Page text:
9 January 2012

Stephen M. Apatow
Operational Security: Humanitarian Intervention Initiative
Founder, Director of Research and Development
Humanitarian Resource Institute (UN:NGO:DESA), Humanitarian University Consortium
Graduate Studies Center for Medicine, Veterinary Medicine & Law
Phone: 203-668-0282
Email: s.m.apatow@H-II.org
Internet: www.H-II.org

Pathobiologics International
Internet: www.pathobiologics.org

Subject:  HUMINT OPSEC - Molecular Diagnostics Discussion

Dear Colleagues and Associates:

In conjunction with HUMINT for Special Operations [1] and utilization of open source resources such as HealthMap (for disease outbreak monitoring and real-time surveillance of emerging public health threats), I am working to expand access to the latest molecular diagnostics technologies [2] for use in the field with special protective forces for humanitarian operations.

Recently, the challenge of pediatric neurological symptoms [3] associated with influenza infections [4] has prompted discussions about H5N1 and human transmissible strains of avian influenza virus that originated from H5N1(H3N2, H1N1 - H2, H9, H7).  [5,6,7]  With H5N1 global circulation as widespread as West Nile throughout North America, the use of multiplex or microarray technologies to identify constituent pathogenic characteristics from segments of the genomic map, moves beyond a primary strain into diagnostic dimension that changes the face of clinical human and veterinary medicine.  The starting point for this discussion was the conclusion of the 2006 ProMED discussion on atypical infections associated with H5N1:

[There is still a deficit of comprehensive seroprevalence data to establish the true frequency of subclinical infections and the relevance of these sporadic accounts of atypical infections listed above. For a discussion of this topic and an evaluation of some published seroprevalence studies, the reader is referred to the ProMED-mail posts archived as Avian influenza, human - Eurasia (41): multicountry 20060130.0290 and Avian influenza, human - East Asia (195): China 20051208.3538. - Mod.CP] -- PRO/AH> Avian influenza, human (140): atypical infections, 05-SEP-2006  20060905.2522

Today, in conjunction with conventional operational medicine, [8] the focus of special operations and comprehensive intelligence gathering capabilities leads us to the need for molecular diagnostic technologies, with accepted OIE/FAO/WHO validation, real time satellite communication links to the diagnostic lab lab, bioinformatics analysis and real time guidance for clinical applications in the field.  [9]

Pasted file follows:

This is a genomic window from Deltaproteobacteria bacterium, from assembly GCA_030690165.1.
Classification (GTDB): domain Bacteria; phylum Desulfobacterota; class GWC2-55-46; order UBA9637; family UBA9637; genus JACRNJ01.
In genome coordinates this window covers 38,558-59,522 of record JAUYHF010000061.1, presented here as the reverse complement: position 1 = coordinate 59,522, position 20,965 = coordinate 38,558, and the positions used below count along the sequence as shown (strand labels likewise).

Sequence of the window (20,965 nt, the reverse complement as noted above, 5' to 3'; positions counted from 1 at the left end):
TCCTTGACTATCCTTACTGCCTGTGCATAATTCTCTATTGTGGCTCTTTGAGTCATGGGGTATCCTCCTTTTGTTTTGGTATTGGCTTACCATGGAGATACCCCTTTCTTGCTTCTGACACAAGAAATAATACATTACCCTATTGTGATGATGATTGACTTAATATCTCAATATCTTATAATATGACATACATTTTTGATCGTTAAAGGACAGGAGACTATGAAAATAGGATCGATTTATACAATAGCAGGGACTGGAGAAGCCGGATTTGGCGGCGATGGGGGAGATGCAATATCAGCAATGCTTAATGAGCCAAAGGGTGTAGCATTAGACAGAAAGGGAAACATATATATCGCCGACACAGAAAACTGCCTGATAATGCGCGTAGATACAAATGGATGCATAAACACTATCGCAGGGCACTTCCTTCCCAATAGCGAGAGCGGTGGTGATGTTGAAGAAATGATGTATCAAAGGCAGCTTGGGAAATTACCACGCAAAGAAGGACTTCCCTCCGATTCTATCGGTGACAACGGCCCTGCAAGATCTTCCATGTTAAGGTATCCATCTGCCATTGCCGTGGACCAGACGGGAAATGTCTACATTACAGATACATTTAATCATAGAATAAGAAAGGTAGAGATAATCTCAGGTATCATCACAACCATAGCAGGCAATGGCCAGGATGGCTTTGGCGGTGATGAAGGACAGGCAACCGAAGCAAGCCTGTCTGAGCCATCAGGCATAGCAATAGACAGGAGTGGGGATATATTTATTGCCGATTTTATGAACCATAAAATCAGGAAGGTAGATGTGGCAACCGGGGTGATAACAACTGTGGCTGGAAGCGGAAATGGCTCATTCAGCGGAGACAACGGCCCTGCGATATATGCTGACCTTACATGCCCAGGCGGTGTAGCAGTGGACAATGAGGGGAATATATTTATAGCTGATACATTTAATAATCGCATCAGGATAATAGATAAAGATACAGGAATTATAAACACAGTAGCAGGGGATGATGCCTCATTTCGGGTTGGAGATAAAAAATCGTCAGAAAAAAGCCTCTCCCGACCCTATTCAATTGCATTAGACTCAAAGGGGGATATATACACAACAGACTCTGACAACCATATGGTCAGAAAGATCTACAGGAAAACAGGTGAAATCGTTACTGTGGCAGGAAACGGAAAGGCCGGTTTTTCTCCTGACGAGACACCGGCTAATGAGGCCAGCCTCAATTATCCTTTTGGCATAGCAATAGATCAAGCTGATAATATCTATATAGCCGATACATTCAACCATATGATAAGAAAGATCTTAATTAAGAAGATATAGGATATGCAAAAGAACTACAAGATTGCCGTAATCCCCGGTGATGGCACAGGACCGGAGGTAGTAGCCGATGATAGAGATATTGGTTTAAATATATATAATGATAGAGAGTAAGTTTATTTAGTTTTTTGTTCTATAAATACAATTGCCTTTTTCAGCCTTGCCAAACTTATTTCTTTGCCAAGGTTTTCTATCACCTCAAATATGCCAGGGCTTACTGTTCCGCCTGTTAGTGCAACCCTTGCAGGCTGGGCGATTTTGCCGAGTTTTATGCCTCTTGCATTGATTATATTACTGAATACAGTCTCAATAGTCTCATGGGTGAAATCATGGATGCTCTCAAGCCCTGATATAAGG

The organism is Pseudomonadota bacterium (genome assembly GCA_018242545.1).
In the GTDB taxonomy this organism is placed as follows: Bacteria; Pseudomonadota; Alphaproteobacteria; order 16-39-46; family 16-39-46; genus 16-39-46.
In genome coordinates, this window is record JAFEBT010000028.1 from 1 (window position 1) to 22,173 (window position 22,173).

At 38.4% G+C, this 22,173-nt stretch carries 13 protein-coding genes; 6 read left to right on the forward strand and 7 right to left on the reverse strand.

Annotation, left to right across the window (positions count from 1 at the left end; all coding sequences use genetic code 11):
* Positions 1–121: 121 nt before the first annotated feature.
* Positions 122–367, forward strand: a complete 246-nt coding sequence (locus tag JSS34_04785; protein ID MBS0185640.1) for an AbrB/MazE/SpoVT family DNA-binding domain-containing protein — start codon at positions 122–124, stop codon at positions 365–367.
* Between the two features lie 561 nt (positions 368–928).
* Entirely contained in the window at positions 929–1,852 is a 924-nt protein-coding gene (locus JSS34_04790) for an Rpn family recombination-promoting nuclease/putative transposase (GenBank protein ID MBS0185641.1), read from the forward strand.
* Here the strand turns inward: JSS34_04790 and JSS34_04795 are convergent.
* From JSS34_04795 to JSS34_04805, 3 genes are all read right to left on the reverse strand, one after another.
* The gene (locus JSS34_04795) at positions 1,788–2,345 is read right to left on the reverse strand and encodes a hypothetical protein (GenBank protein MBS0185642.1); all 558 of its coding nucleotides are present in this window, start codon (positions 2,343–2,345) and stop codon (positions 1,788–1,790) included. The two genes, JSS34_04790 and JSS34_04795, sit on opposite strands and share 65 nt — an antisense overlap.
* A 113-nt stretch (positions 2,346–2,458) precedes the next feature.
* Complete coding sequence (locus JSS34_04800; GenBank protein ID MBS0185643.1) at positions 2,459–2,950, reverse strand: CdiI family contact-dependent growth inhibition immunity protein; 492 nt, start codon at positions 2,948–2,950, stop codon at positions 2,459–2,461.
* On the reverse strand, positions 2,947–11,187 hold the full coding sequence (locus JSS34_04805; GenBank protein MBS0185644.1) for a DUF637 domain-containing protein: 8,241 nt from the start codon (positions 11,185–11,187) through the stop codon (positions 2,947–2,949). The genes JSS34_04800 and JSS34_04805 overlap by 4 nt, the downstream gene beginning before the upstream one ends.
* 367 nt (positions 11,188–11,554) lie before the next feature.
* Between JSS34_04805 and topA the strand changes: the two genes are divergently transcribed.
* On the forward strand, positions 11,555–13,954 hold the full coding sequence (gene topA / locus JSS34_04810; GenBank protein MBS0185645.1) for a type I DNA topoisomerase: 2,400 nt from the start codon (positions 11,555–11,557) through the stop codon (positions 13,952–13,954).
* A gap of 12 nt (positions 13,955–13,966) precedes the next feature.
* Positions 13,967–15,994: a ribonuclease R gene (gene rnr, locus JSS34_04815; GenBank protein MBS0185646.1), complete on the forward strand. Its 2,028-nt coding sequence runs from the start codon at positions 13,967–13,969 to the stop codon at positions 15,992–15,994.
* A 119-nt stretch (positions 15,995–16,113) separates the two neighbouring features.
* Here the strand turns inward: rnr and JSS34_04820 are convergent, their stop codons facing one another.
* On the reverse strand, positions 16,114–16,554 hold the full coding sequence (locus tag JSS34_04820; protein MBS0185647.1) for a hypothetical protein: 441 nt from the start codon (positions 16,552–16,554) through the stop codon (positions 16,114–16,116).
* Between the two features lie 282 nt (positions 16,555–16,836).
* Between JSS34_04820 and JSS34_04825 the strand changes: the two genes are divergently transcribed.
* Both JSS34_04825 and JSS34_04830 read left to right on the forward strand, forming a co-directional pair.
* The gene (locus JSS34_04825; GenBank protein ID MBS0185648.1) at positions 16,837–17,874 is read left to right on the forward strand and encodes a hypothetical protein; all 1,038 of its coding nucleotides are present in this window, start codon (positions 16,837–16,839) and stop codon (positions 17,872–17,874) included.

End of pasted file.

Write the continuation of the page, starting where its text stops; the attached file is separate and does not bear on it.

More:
We welcome feedback and contributions from biotechnology companies and the research community.


1. Human Intelligence (HUMINT) for Special Operations:
Operational Security: Humanitarian Intervention Initiative.  Url: www.H-II.org/ref/humint
2. Bioinformatics: Pathological Diagnostics, Pathobiologics International. Url: www.humanitarian.net/biodefense/bioinformatics/
3. Highly pathogenic H5N1 influenza virus can enter the central nervous system and induce neuroinflammation and neurodegeneration:
4. Influenza: USA (OH) institutional children with neuro conditions: ProMED, 05 Jan 2012. Url: www.promedmail.org/direct.php?id=20120105.1001023
5. Africa - International Public Health Emergency: Pathobiologics International: November 2006. Url: www.pathobiologics.org/btac/UNIHR1292007.html
6. Influenza: Biodefense and Epidemiological Tracking. Url: www.humanitarian.net/biodefense/fazdc/influenza_biodefense.html
7. Severe Acute Respiratory Syndrome (SARS): Biodefense and Epidemiological Tracking. Url: www.humanitarian.net/biodefense/sars_biodefense.html
8. Operational Medicine: Pathobiologics International. Url: www.pathobiologics.org/mmp/opmed/
9. Global Infectious Disease Surveillance and Detection: Assessing the Challenges—Finding Solutions: Workshop Summary. Institute of Medicine (US) Forum on Microbial Threats. Washington (DC): National Academies Press (US); 2007. Url: www.ncbi.nlm.nih.gov/books/NBK52862/


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